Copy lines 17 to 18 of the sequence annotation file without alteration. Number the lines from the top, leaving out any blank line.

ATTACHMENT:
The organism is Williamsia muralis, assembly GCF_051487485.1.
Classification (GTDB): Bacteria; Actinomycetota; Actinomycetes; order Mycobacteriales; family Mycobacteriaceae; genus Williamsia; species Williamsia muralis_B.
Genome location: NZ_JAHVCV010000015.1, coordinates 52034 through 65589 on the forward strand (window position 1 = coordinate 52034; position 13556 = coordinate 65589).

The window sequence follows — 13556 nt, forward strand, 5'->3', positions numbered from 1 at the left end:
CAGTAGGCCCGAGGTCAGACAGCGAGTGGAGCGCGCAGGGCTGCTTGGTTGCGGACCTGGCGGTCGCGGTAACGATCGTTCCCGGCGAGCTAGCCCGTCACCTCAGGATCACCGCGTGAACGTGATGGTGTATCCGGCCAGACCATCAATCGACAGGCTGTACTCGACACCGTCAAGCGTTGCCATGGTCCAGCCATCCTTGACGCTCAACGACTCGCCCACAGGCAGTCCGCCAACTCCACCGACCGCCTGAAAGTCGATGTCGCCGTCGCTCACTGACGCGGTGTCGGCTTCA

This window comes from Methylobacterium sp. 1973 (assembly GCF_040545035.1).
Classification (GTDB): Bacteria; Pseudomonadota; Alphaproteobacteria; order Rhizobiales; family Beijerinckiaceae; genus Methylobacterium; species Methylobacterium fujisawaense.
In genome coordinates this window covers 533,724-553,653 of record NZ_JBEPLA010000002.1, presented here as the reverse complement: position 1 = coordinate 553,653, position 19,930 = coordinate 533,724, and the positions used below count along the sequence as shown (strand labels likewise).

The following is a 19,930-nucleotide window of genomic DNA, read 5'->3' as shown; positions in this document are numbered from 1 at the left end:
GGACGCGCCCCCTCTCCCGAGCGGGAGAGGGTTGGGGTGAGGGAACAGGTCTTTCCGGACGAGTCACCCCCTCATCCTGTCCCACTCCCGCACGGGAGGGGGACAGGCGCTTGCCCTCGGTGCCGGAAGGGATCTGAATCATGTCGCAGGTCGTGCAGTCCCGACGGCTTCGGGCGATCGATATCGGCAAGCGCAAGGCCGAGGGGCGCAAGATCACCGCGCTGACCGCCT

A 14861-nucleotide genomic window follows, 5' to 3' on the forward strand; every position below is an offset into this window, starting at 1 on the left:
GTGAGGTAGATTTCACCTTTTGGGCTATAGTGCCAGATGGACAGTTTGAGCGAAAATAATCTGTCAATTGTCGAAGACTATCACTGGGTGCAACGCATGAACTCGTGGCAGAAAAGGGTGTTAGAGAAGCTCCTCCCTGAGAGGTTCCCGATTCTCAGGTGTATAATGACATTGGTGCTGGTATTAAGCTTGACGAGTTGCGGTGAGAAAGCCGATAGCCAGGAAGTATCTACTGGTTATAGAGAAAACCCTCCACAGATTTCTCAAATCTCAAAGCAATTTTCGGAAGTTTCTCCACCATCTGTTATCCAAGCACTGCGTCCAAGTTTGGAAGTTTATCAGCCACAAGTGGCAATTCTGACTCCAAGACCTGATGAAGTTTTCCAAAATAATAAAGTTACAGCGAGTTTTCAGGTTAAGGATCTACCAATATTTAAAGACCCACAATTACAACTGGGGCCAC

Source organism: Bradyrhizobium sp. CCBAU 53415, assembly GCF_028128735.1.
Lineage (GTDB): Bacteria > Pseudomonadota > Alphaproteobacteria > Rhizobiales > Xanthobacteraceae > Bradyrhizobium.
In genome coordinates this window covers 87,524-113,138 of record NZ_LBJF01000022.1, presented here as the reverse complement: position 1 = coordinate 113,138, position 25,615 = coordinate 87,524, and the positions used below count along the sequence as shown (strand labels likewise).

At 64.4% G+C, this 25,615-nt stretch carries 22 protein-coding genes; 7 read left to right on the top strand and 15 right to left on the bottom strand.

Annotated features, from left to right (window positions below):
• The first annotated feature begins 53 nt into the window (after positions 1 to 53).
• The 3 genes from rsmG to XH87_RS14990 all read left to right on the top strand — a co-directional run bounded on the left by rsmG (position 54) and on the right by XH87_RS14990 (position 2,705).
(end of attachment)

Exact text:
Annotated features, from left to right (window positions below):
• The first annotated feature begins 53 nt into the window (after positions 1 to 53).